*NOTE* These solicited-node multicast addresses are IPv6 layer 3 multicast addresses.  What about layer 2?  If a switch gets a layer 2 multicast message it forwards it to every port in the VLAN.  That kind of defeats the purpose.  That’s why we have MLD snooping to make sure that only the proper switch ports receive the multicast message and that they don’t get flooded out everywhere.

Summary

That about does it for IPv6 solicited-node addresses.  Essentially, the solicited node address is a link-local multicast address derived from a host’s link-local IPv6 address that is used in conjunction with IPv6 neighbor discovery to offer efficient and scalable L3/L2 address resolution.

I know that I for one was wondering for a long time what the repercussions of using /64 bit subnets would be with regards to “broadcast” domains and IPv6, and I’m glad I dug into this technology.

November 15, 2011 Posted by | Uncategorized | 2 Comments

Meet our beloved “Ether” Net

Introduction

Most of us take modern day Ethernet for granted.  This is probably because it is what many of us have always known.  This is especially true if you are like me and got into this crazy business .  Today, Ethernet is a globally recognized and widely used standard.  It is used in networks all over the world, and there really isn’t anything to hold a candle to it in terms of local area networks.

Things weren’t always that way.  Ethernet has evolved over the years, and things have only in the last 15 years or so settled down to what we know and love today.  One of the most notable changes in the evolution of Ethernet has been the frame format.  Today, we will look at the different Ethernet frame formats that have existed over the years.

Brief History Of Ethernet

Why do we have all these different frame types in the first place?  Well, in 1973 this guy named Bob Metcalfe invented the first experimental version of Ethernet for Xerox at Palo Alto labs.  It was based on an early packet radio network called ALOHANET.  Anyways, after that, Digital Equipment Corporation, Intel and Xerox all got together to create their “official” ethernet standard.  This became known as the DIX consortium, and they created DIX ethernet, sometimes known as ethernet II.  Well guess what?  Everybody liked ethernet, and when that happens the industry itself usually wants to standardize things.  In this case, ethernet was something everybody wanted but that only these three huge corporations could control.  Enter the IEEE standardization process.  The IEEE jumped in and decided they would standardize ethernet for the masses.  The 802.3 working group was created for this purpose, and that is why every modern day ethernet standard is 802.3something.  The IEEE being the IEEE couldn’t just rip of DIX ethernet and call it their own — no they had to change it.  This is really why we had different formats to begin with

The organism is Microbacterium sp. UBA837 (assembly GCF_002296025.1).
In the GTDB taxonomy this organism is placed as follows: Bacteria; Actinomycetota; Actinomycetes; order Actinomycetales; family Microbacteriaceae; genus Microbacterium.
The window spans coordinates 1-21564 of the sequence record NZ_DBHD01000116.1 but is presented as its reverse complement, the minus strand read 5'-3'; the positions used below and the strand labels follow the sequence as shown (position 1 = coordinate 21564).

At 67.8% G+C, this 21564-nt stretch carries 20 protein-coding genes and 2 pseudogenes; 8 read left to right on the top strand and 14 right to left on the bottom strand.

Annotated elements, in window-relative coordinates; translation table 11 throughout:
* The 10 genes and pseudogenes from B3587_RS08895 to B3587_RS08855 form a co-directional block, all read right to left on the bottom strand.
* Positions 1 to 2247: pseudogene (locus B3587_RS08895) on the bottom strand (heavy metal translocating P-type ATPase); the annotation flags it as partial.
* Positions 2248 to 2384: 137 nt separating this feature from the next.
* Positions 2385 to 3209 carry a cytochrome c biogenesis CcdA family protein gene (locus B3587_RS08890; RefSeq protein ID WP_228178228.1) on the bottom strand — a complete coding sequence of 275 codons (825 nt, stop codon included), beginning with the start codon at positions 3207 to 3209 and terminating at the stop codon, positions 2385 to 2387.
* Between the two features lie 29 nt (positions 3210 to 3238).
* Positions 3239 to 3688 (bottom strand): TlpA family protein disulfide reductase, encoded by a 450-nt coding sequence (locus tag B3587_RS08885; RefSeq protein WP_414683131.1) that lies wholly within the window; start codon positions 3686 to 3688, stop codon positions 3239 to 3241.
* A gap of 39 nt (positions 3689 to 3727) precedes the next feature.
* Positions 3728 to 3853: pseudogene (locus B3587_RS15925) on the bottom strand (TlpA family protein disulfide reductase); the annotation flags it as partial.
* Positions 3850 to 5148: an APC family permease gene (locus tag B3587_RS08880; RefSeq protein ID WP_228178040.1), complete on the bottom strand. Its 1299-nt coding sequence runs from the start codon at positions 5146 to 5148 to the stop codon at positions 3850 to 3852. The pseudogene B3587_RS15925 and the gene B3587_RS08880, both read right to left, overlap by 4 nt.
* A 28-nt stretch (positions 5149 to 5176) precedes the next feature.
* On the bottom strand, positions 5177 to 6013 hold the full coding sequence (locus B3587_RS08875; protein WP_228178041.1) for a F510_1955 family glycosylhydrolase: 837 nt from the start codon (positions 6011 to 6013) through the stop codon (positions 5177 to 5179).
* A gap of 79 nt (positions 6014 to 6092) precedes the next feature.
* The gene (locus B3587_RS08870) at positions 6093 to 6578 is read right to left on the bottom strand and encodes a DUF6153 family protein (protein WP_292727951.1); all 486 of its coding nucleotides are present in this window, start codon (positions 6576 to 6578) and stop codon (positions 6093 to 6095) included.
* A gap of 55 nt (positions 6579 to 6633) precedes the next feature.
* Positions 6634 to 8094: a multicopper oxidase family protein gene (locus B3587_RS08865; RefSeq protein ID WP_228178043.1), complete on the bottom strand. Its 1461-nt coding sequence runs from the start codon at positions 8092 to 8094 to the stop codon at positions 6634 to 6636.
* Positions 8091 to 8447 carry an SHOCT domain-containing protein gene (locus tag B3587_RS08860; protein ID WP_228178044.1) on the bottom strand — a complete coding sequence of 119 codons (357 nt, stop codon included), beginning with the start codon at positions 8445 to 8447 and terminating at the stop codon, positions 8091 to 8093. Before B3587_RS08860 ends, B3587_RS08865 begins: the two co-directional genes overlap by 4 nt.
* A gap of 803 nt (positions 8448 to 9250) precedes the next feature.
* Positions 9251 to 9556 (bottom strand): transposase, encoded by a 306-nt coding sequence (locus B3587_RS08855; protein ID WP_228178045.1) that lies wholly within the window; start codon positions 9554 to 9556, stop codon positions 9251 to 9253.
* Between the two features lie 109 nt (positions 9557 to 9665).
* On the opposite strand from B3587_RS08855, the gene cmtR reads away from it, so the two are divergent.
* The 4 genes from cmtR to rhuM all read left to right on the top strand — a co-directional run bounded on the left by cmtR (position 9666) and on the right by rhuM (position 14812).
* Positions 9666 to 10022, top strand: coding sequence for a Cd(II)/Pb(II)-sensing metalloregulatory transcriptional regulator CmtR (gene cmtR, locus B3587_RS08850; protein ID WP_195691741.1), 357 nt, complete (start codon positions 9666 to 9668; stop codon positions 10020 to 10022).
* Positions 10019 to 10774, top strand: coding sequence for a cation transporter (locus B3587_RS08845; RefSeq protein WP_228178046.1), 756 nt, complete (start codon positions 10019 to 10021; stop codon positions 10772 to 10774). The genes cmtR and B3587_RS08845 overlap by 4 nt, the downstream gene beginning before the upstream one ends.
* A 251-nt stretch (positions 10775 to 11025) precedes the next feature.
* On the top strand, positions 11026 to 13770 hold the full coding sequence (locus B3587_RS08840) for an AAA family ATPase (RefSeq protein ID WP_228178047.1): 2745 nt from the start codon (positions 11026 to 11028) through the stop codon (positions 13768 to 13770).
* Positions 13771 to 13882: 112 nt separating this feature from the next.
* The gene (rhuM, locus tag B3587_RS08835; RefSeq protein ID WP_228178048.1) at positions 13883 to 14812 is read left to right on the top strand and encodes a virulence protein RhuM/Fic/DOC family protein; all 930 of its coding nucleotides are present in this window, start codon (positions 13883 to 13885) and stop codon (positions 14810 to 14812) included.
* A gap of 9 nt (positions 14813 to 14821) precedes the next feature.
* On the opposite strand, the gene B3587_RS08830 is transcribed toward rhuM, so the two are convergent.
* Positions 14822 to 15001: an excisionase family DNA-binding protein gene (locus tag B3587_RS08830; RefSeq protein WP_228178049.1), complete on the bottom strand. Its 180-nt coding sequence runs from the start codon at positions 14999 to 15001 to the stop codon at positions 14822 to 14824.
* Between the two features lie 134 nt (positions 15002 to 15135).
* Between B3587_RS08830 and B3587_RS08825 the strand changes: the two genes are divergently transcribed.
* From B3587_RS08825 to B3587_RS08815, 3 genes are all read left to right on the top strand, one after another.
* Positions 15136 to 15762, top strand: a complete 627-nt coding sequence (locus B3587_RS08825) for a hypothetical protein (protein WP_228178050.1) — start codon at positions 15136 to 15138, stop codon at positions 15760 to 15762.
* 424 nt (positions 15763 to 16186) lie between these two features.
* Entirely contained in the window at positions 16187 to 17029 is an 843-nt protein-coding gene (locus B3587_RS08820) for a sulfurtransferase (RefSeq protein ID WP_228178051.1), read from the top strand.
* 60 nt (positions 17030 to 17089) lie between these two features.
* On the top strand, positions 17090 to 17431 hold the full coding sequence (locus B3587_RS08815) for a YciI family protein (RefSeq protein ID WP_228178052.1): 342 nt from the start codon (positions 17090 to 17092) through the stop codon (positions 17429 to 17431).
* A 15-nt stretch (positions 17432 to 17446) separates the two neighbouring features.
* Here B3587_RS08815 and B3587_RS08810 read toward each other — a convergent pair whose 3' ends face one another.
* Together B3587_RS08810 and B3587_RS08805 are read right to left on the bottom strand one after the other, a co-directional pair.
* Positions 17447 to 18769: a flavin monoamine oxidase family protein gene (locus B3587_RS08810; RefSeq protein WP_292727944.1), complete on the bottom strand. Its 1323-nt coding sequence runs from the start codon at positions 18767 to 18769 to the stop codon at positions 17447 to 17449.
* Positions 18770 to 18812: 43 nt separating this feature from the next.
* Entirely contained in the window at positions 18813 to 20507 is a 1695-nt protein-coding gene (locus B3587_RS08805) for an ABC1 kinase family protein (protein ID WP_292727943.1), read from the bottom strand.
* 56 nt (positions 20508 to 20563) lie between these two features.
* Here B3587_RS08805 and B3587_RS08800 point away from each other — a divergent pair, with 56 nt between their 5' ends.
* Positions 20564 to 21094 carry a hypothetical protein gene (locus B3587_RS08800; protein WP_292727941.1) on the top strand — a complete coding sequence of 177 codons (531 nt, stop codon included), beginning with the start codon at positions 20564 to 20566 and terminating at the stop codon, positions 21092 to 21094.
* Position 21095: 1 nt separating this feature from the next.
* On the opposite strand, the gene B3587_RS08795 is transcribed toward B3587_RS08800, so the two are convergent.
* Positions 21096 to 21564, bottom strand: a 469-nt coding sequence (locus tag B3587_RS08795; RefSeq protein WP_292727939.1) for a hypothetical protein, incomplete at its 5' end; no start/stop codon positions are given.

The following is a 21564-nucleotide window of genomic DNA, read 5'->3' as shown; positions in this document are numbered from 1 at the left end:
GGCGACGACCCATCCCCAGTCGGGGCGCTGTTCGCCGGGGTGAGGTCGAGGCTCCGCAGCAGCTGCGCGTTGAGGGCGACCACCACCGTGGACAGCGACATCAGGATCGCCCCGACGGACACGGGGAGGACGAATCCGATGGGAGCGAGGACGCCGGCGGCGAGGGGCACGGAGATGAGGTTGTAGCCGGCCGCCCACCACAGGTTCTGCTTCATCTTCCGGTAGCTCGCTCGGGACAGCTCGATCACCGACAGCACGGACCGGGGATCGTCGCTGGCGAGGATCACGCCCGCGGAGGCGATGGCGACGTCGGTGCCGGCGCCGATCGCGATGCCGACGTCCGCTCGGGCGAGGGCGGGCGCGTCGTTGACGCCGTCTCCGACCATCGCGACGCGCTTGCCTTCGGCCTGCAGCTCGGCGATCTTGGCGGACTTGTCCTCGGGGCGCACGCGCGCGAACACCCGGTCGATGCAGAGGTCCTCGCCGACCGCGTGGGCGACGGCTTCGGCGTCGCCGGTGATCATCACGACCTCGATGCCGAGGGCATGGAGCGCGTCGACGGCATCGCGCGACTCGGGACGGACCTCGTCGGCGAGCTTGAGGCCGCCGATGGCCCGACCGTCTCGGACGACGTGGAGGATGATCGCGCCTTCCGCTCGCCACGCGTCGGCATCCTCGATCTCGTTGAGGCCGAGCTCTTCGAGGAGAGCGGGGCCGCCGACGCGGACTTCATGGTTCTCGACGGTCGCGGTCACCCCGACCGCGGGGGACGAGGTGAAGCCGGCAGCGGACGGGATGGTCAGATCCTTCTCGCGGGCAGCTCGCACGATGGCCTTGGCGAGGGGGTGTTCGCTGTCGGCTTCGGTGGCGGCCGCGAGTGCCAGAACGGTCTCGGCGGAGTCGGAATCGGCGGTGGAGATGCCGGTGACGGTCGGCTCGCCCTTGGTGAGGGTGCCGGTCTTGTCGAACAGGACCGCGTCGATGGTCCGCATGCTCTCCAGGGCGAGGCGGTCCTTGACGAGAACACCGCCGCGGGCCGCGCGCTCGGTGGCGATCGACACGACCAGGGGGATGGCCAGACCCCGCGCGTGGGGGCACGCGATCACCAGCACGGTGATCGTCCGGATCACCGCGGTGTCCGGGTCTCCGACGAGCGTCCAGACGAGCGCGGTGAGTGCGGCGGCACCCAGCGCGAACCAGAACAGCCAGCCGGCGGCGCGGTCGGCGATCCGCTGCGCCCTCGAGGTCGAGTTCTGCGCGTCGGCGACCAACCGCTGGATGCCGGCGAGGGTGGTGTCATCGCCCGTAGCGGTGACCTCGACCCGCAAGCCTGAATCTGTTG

Original DIX Ethernet (Ethernet II)

The original DIX Ethernet was based on Metcalfe’s work at Xerox.  The header looked like what we have below, and was awesome.  Simple, to the point and it worked.

Pretty simple huh?  Notice the 2 byte type field.  In that field, there would be a 2 byte value indicating what the layer 3 protocol ethernet was carrying inside of it was.  For instance, IP is type value 0×0800 while ARP is 0×0806.  That way, the receiving device would know what to pass the frame up the network stack to.

Original IEEE 802.3

Now, the IEEE came along and changed things around a bit.  Their idea of course was still mostly based on the DIX format, but they did screw with a few things.  Below we first have the same DIX frame I showed you earlier, followed by the original IEEE format for comparison.

First off, they changed the preamble.  They basically ripped off the same exact idea, but called it two different things instead of one.  Then we have the big thing…after the source address field in the DIX header we had type.  In the IEEE header, that was replaced with something called length.

In the IEEE version, they decided to hard code the length of the frame in this 2 byte field.  How in the world would the receiving end know what layer 3 protocol the ethernet frame was carrying then?  Well, they had to invent something else for that!  That is where the 802.2 LLC header comes into play.